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Oral Surg Oral Med Oral Pathol Oral Radiol Endod. 2008 Sep;106(3):411-8. doi: 10.1016/j.tripleo.2008.04.024. Epub 2008 Jul 7.

Localized juvenile spongiotic gingival hyperplasia.

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  • 1School of Dentistry, National Taiwan University College of Medicine.

Abstract

We report 52 cases of a unique and pathologically distinctive form of inflammatory gingival hyperplasia in young patients. Clinically, the average age of patients in this study was 11.8 years, with a 2.3:1 female predominance. Caucasians comprised 77% of the cases, and nearly all of the lesions were located on the anterior gingiva, with 81% affecting maxillary gingiva. The most classic clinical presentation was a papillary, often pedunculated, red and easily bleeding gingival overgrowth in young patients. Histopathologically, the lesions exhibited a subtle papillary epithelial hyperplasia with prominent intercellular edema and neutrophilic exocytosis of the hyperplastic surface squamous epithelium. Based on the characteristic clinical and histologic features, we conclude that this lesion is a distinct subtype of gingival hyperplasia. Although previously described as juvenile spongiotic gingivitis, we propose the term localized juvenile spongiotic gingival hyperplasia as a more accurate designation.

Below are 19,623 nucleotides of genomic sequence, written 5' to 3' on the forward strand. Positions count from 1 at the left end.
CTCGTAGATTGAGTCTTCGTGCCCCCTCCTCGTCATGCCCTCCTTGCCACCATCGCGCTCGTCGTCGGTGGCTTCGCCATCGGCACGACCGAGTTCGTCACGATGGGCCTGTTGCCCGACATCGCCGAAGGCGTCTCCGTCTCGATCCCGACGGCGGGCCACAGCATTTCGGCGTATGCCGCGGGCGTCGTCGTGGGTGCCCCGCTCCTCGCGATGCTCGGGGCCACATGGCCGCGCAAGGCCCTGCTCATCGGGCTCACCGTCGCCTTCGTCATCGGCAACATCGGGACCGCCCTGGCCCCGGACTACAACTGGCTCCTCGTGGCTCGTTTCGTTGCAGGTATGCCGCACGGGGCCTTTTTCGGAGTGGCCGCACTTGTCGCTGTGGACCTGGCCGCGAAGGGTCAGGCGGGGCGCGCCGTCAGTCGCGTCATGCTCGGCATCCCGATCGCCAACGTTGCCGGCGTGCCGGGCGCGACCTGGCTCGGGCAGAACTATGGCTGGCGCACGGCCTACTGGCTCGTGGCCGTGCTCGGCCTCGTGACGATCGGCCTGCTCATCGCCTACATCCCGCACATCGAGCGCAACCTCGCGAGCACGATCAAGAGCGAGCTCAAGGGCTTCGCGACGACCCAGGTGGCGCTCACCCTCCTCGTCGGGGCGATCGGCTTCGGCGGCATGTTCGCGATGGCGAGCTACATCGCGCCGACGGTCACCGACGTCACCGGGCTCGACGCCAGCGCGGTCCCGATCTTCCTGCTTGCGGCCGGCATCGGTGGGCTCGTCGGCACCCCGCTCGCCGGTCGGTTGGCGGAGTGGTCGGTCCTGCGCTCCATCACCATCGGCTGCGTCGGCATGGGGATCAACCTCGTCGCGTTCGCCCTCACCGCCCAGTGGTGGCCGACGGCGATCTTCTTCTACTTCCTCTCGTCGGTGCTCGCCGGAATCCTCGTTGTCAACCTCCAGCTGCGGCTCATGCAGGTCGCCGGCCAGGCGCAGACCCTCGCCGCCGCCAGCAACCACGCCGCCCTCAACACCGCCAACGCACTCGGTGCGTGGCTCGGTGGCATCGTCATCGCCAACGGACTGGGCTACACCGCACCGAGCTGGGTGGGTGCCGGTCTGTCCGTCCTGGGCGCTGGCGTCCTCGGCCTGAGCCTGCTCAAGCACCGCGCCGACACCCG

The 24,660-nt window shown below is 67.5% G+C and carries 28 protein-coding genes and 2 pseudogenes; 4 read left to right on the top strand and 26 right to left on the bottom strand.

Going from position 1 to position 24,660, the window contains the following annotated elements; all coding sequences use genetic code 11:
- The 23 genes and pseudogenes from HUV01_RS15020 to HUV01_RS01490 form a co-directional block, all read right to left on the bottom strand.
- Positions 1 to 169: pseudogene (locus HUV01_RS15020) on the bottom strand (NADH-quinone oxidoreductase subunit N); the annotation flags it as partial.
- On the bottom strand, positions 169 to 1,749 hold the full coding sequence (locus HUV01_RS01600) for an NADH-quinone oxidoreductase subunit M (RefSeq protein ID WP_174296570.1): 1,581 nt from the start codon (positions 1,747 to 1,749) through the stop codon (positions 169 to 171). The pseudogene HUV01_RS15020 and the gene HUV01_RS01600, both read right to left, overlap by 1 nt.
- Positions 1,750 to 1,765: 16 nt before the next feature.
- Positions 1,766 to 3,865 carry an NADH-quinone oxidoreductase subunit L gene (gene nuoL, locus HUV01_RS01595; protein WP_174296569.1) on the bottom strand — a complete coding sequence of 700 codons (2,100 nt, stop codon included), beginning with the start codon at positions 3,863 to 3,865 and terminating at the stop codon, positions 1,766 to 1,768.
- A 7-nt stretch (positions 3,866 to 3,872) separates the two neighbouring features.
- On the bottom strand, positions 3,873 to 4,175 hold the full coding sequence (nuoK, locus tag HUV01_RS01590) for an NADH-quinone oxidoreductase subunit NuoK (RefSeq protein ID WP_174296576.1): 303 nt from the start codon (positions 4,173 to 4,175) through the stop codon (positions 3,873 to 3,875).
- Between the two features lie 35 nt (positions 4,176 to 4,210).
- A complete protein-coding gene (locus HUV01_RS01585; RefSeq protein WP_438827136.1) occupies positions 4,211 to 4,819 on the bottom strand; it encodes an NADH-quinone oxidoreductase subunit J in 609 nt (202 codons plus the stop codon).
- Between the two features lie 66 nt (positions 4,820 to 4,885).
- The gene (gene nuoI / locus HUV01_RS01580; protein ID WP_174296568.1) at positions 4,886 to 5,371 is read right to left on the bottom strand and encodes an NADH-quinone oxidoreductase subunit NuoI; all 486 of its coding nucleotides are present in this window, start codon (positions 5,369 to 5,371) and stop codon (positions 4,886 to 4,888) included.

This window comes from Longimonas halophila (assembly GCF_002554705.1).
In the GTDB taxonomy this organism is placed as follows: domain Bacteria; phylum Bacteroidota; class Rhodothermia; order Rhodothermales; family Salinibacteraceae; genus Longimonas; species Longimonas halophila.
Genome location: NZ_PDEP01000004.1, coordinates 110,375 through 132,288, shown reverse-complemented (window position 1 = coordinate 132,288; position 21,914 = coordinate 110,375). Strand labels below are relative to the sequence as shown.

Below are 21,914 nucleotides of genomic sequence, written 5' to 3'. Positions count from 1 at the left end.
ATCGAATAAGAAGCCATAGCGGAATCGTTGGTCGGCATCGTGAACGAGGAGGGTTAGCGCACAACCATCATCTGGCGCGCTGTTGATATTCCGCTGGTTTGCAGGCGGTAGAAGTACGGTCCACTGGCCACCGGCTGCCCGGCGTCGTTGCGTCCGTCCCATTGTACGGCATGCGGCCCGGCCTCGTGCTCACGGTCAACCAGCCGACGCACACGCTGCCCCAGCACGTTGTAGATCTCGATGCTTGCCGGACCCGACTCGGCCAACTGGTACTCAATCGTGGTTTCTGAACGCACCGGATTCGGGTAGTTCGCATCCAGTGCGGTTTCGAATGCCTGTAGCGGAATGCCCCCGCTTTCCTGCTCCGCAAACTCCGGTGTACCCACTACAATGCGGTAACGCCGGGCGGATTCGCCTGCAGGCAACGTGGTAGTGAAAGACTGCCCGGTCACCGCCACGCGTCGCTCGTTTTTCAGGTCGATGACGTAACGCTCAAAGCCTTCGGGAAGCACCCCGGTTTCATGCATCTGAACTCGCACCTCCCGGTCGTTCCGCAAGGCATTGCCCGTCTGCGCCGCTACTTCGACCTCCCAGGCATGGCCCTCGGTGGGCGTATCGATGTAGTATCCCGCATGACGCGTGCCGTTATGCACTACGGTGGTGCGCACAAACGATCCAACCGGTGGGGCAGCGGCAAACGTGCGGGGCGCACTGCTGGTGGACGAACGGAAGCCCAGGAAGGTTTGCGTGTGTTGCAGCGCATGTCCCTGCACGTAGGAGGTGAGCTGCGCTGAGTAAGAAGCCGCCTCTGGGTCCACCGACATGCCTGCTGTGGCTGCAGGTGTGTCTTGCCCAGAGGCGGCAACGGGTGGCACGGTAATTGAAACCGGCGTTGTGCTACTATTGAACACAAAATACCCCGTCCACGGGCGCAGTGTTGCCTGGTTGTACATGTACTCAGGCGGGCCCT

PMID:
18602289
[PubMed - indexed for MEDLINE]
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